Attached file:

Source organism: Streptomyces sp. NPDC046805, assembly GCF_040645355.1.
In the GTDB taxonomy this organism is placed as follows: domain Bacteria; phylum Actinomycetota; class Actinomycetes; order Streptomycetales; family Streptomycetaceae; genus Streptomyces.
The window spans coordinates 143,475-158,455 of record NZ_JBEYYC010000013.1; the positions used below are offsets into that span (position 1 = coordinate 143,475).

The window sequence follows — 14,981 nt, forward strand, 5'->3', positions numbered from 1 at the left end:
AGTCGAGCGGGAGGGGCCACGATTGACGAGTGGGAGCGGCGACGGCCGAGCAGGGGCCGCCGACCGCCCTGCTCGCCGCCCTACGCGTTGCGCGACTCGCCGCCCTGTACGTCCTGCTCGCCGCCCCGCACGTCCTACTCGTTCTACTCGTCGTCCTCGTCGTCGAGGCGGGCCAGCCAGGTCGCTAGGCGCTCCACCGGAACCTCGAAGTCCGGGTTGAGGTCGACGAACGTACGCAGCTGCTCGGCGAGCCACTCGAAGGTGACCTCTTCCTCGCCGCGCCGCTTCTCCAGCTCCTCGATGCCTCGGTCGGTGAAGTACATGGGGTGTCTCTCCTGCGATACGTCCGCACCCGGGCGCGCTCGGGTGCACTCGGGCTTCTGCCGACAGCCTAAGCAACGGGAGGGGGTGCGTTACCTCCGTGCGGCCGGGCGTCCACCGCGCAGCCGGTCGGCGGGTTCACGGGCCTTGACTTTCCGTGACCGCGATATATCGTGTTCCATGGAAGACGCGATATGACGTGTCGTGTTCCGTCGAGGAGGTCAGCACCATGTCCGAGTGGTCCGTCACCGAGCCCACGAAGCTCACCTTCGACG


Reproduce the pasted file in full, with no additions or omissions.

Source organism: Streptomyces sp. NPDC046805, assembly GCF_040645355.1.
In the GTDB taxonomy this organism is placed as follows: domain Bacteria; phylum Actinomycetota; class Actinomycetes; order Streptomycetales; family Streptomycetaceae; genus Streptomyces.
The window spans coordinates 143,475-158,455 of record NZ_JBEYYC010000013.1; the positions used below are offsets into that span (position 1 = coordinate 143,475).

The window sequence follows — 14,981 nt, forward strand, 5'->3', positions numbered from 1 at the left end:
AGTCGAGCGGGAGGGGCCACGATTGACGAGTGGGAGCGGCGACGGCCGAGCAGGGGCCGCCGACCGCCCTGCTCGCCGCCCTACGCGTTGCGCGACTCGCCGCCCTGTACGTCCTGCTCGCCGCCCCGCACGTCCTACTCGTTCTACTCGTCGTCCTCGTCGTCGAGGCGGGCCAGCCAGGTCGCTAGGCGCTCCACCGGAACCTCGAAGTCCGGGTTGAGGTCGACGAACGTACGCAGCTGCTCGGCGAGCCACTCGAAGGTGACCTCTTCCTCGCCGCGCCGCTTCTCCAGCTCCTCGATGCCTCGGTCGGTGAAGTACATGGGGTGTCTCTCCTGCGATACGTCCGCACCCGGGCGCGCTCGGGTGCACTCGGGCTTCTGCCGACAGCCTAAGCAACGGGAGGGGGTGCGTTACCTCCGTGCGGCCGGGCGTCCACCGCGCAGCCGGTCGGCGGGTTCACGGGCCTTGACTTTCCGTGACCGCGATATATCGTGTTCCATGGAAGACGCGATATGACGTGTCGTGTTCCGTCGAGGAGGTCAGCACCATGTCCGAGTGGTCCGTCACCGAGCCCACGAAGCTCACCTTCGACG